The Director of Urban Studies and Head of the Geography and Resource Development Department at the University of Ghana, Professor Martin Oteng Ababio says current policies aimed at managing waste in the country are irrelevant and inappropriate in fighting the menace.
According to him, policies drafted to manage waste must be depoliticized to achieve their intended goal.
Speaking during an inaugural lecture on the topic Double Standards, Single Purpose: Deconstructing the Fence Wall for Sustainable Municipal Waste Management, Professor Martin Oteng Ababio bemoaned the lack of an independent approach in fighting waste management in the country.
“The policies that we are pursuing today are inappropriate, misplaced, irrelevant. And I want to be very emphatic, very irrelevant and harmful. Most of the policies are politically loaded. When there’s a change in government, you see how they panic.”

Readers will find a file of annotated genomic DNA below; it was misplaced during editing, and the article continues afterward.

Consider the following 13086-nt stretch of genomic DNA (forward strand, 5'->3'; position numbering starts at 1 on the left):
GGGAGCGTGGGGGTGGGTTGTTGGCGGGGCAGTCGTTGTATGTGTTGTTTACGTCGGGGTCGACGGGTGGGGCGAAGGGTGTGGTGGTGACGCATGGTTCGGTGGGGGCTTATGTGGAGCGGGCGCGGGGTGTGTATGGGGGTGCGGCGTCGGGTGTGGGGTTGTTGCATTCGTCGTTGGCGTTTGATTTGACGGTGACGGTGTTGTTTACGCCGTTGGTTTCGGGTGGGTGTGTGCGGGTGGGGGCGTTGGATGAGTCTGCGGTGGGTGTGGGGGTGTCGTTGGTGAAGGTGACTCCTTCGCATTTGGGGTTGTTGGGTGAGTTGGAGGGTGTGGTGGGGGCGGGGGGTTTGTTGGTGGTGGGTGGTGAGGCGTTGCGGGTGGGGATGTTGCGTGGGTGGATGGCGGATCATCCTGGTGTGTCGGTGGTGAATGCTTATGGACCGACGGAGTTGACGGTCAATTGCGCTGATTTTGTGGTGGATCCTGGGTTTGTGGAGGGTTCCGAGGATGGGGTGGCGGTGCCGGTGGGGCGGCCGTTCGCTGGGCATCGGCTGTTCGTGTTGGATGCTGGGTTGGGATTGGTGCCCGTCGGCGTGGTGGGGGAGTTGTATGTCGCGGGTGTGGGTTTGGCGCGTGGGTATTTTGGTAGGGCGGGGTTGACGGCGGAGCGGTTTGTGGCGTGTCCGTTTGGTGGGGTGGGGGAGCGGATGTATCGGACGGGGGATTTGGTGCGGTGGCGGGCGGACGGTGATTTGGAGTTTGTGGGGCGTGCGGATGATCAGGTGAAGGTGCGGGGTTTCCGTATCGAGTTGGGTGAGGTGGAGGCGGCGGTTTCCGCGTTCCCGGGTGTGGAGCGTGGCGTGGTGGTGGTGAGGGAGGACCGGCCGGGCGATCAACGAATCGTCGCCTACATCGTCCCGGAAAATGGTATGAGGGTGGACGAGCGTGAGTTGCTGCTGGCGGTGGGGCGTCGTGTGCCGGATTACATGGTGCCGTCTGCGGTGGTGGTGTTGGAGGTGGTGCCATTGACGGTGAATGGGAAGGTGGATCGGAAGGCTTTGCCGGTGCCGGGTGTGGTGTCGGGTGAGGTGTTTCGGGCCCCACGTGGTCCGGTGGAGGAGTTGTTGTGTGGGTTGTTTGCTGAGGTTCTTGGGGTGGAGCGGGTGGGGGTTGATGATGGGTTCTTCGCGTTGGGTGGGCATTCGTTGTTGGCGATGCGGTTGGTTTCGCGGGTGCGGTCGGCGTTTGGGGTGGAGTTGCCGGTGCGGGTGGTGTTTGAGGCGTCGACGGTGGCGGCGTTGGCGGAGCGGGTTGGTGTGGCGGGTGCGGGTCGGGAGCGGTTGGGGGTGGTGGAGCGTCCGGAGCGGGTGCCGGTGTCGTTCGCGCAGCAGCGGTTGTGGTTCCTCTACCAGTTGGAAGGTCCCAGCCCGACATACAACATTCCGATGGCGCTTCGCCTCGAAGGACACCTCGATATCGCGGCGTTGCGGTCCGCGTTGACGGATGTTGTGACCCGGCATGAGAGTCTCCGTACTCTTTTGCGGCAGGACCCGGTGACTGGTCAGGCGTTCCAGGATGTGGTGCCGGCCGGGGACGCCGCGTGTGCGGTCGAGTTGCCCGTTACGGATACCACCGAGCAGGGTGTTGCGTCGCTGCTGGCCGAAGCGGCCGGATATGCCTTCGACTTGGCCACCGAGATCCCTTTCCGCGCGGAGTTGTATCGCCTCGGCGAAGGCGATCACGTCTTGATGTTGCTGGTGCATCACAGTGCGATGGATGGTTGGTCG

“The truth of the matter is that, if you go and invest in waste management equipment like trucks, you can never use it for anything, apart from waste. When you buy trucks, it’s for waste. So, if you are a subject of controversy by political advisory, then you have a big problem. I want to say that our policies are pro-poor and targeting the vulnerable”.
He further indicated that Ghana must see waste as a resource; thus there is a need for a public-private partnership.
“Government sees the private sector as somebody who should be watched. The private sector, sees the government as somebody who wants to take his work from him. But that shouldn’t be the case. There must be partnership. It’s about time we start thinking about waste as a resource”.
In Ghana, about 12,710 tons of solid waste is generated daily, with less than 20% collected and disposed of at designated dumping sites. A major challenge in the management of solid waste in Ghana is the collection and disposal processes, which are labour-intensive and often not effective.
To solve this menace, Professor Oteng Ababio indicated the need for public education and the need for individuals to take charge of their waste.